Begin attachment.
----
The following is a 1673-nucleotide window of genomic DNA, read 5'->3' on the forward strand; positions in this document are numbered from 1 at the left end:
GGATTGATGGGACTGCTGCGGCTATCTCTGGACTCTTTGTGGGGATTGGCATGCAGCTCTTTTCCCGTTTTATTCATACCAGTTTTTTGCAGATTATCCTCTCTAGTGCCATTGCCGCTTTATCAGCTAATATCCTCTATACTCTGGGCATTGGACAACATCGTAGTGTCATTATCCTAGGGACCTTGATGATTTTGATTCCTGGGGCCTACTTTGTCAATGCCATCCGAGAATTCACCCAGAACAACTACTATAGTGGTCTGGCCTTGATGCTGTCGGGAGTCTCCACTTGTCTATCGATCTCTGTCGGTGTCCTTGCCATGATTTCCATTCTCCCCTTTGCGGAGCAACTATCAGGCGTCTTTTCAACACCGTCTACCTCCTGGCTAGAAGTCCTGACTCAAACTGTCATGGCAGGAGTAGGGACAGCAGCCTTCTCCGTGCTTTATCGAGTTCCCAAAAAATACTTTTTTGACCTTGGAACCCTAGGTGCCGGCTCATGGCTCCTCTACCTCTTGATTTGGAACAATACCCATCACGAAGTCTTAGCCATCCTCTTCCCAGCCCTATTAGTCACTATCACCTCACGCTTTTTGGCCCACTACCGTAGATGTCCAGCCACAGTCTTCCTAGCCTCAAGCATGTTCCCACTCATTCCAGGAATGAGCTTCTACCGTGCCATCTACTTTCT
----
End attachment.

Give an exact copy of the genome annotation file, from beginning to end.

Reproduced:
The following is a 1673-nucleotide window of genomic DNA, read 5'->3' on the forward strand; positions in this document are numbered from 1 at the left end:
GGATTGATGGGACTGCTGCGGCTATCTCTGGACTCTTTGTGGGGATTGGCATGCAGCTCTTTTCCCGTTTTATTCATACCAGTTTTTTGCAGATTATCCTCTCTAGTGCCATTGCCGCTTTATCAGCTAATATCCTCTATACTCTGGGCATTGGACAACATCGTAGTGTCATTATCCTAGGGACCTTGATGATTTTGATTCCTGGGGCCTACTTTGTCAATGCCATCCGAGAATTCACCCAGAACAACTACTATAGTGGTCTGGCCTTGATGCTGTCGGGAGTCTCCACTTGTCTATCGATCTCTGTCGGTGTCCTTGCCATGATTTCCATTCTCCCCTTTGCGGAGCAACTATCAGGCGTCTTTTCAACACCGTCTACCTCCTGGCTAGAAGTCCTGACTCAAACTGTCATGGCAGGAGTAGGGACAGCAGCCTTCTCCGTGCTTTATCGAGTTCCCAAAAAATACTTTTTTGACCTTGGAACCCTAGGTGCCGGCTCATGGCTCCTCTACCTCTTGATTTGGAACAATACCCATCACGAAGTCTTAGCCATCCTCTTCCCAGCCCTATTAGTCACTATCACCTCACGCTTTTTGGCCCACTACCGTAGATGTCCAGCCACAGTCTTCCTAGCCTCAAGCATGTTCCCACTCATTCCAGGAATGAGCTTCTACCGTGCCATCTACTTTCT